The advance of private healthcare: The future of healthcare in Africa lies increasingly in a Mixed market approach, as governments look to ease pressure on budgets by entering public-private partnership.

Author:Thomas, David
Position:HEALTHCARE - Conference news

In a crowded United Nations conference room at the height of General Assembly week, ministers from across Africa united in support of an unlikely cause--a bid to boost private healthcare. Rubbing shoulders with the private sector, representatives from Namibia, Botswana, and Togo explained how their countries are enabling the once-controversial arrival of big business in hospitals and clinics.

After years of being left to their own devices as governments toiled on donor-funded public systems, profit-making providers are once again in vogue as governments look for ways to boost mixed outcomes and ease the pressure on ballooning budgets. Healthcare experts say that government scepticism towards private sector involvement is abating as ministers face new disease threats and an uncertain financial outlook.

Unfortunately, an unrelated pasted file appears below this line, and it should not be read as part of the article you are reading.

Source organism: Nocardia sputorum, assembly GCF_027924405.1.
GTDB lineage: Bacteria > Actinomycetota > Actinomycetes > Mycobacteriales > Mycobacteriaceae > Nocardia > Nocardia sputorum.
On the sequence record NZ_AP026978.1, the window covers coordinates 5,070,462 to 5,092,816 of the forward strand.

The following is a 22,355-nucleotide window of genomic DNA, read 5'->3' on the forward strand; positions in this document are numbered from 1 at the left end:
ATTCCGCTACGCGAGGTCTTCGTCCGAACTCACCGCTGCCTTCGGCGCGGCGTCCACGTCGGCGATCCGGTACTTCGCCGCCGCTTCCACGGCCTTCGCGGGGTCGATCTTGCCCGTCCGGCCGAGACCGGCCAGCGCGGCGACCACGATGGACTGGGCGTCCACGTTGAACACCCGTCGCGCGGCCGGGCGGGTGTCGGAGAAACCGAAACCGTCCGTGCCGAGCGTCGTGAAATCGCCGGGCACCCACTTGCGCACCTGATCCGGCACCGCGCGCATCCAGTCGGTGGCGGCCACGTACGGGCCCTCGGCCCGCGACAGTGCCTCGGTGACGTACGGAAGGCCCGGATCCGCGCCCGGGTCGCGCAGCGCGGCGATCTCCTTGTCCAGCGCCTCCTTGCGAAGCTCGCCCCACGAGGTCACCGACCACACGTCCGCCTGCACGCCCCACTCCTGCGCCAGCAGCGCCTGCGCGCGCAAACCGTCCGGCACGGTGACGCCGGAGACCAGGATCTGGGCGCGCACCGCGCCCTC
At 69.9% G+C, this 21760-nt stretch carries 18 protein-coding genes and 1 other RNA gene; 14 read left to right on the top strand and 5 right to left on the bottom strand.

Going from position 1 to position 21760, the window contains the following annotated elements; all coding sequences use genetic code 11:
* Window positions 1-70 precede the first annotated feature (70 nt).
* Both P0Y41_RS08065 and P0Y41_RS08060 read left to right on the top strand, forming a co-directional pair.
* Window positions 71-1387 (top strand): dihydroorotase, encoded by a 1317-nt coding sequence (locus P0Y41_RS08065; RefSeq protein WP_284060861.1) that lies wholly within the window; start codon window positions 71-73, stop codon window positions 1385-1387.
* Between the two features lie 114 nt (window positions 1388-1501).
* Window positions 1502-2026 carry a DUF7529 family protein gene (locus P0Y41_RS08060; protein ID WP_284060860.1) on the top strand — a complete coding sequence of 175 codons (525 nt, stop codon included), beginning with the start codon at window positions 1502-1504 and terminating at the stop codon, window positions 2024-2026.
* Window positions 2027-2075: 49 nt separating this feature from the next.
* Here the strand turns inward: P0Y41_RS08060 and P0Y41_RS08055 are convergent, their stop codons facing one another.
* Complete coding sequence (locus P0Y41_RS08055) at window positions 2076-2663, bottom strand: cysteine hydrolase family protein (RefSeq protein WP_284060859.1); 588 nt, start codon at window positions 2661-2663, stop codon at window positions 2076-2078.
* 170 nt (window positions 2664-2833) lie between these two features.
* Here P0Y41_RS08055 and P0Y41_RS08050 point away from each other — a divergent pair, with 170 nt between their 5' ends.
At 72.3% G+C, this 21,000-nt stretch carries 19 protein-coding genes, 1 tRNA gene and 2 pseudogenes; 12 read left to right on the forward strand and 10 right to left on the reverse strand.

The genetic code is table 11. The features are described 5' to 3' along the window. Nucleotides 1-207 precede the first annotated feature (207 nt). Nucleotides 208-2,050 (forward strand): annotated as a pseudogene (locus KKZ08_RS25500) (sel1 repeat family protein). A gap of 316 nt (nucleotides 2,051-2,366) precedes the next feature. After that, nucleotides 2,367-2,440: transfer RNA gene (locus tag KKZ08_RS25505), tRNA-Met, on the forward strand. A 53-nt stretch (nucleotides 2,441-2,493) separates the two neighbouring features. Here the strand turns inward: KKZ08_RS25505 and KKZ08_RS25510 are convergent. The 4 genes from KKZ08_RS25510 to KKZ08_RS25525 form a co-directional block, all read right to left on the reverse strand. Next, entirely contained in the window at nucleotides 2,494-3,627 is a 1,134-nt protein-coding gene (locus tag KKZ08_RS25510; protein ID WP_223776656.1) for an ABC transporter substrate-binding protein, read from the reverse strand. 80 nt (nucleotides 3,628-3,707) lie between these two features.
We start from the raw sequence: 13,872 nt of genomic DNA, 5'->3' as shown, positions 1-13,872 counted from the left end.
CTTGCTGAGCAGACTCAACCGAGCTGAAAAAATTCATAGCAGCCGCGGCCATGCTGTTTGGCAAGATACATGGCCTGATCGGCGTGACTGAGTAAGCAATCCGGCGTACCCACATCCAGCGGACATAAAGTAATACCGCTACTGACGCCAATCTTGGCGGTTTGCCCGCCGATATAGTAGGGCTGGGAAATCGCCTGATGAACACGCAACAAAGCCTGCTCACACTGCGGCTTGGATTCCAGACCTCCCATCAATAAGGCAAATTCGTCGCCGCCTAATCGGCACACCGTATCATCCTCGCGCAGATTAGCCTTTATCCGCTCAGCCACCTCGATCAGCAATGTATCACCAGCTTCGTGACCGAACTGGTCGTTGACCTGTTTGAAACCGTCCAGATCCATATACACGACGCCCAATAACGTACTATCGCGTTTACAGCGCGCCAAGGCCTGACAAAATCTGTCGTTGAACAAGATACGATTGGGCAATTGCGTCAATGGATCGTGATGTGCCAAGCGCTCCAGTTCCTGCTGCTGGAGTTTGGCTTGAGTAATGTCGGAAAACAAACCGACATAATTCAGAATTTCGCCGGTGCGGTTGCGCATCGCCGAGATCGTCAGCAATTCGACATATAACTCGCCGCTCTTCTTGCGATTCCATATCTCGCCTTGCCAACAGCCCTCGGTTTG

"In an era where things have opened a bit and there's much more acceptance of the private sector, we can begin to see what the opportunities are," says Pape Gave, chief executive of IntraHealth International, a US-based non-profit that trains health workers on the continent.

"There's severe underinvestment in the training of health workers, and we don't have enough schools. There's an incredible opportunity for people to invest. The epidemiological profile is changing and in Africa we are seeing more non-communicable diseases (NCDs). We need more engagement of the private sector and pharmaceutical companies to deal with these complex issues."

Despite a perception that governments dominate Africa's health systems, the private sector has long been embedded on the continent. A 2008 survey by the International Finance Corporation estimated that around 60% of health care financing in Africa came from private sources, while citizens spent around 50% of the continent's total health expenditure on costly out-of-pocket payments. This inefficient system meant that governments and businesses rarely worked together on well-planned initiatives to promote and deliver sustainable solutions.

Double disease burden

While donor-funded initiatives have slashed deaths from communicable diseases such as malaria and HIV/AIDS, the rise of sophisticated non-communicable 'rich world' conditions such as cardiovascular disease, cancer and diabetes, are forcing a rethink about how the government can utilise private sector expertise to tackle what has become a double disease burden. The World Health Organisation estimates that NCDs will rise by 27% over the next 10 years...

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